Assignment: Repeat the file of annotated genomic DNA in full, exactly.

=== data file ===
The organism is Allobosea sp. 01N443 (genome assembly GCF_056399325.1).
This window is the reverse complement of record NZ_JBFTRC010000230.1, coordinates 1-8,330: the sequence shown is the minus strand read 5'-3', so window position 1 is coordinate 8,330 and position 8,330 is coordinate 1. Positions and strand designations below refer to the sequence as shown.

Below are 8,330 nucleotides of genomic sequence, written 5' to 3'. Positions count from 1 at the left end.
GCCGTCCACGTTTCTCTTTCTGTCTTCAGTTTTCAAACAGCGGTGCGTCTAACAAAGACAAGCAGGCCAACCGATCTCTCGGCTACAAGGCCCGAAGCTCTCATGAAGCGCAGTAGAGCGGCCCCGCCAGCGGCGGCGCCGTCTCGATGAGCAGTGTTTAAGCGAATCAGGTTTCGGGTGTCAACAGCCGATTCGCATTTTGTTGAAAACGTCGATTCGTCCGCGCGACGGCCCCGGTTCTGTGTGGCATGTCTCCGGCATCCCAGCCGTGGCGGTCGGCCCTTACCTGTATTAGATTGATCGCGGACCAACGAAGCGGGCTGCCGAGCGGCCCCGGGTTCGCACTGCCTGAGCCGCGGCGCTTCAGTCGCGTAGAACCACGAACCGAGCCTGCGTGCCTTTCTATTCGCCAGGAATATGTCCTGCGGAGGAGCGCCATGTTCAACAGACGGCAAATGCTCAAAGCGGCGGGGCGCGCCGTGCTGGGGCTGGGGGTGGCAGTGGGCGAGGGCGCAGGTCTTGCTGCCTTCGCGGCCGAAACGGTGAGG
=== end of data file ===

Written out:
The organism is Allobosea sp. 01N443 (genome assembly GCF_056399325.1).
This window is the reverse complement of record NZ_JBFTRC010000230.1, coordinates 1-8,330: the sequence shown is the minus strand read 5'-3', so window position 1 is coordinate 8,330 and position 8,330 is coordinate 1. Positions and strand designations below refer to the sequence as shown.

Below are 8,330 nucleotides of genomic sequence, written 5' to 3'. Positions count from 1 at the left end.
GCCGTCCACGTTTCTCTTTCTGTCTTCAGTTTTCAAACAGCGGTGCGTCTAACAAAGACAAGCAGGCCAACCGATCTCTCGGCTACAAGGCCCGAAGCTCTCATGAAGCGCAGTAGAGCGGCCCCGCCAGCGGCGGCGCCGTCTCGATGAGCAGTGTTTAAGCGAATCAGGTTTCGGGTGTCAACAGCCGATTCGCATTTTGTTGAAAACGTCGATTCGTCCGCGCGACGGCCCCGGTTCTGTGTGGCATGTCTCCGGCATCCCAGCCGTGGCGGTCGGCCCTTACCTGTATTAGATTGATCGCGGACCAACGAAGCGGGCTGCCGAGCGGCCCCGGGTTCGCACTGCCTGAGCCGCGGCGCTTCAGTCGCGTAGAACCACGAACCGAGCCTGCGTGCCTTTCTATTCGCCAGGAATATGTCCTGCGGAGGAGCGCCATGTTCAACAGACGGCAAATGCTCAAAGCGGCGGGGCGCGCCGTGCTGGGGCTGGGGGTGGCAGTGGGCGAGGGCGCAGGTCTTGCTGCCTTCGCGGCCGAAACGGTGAGG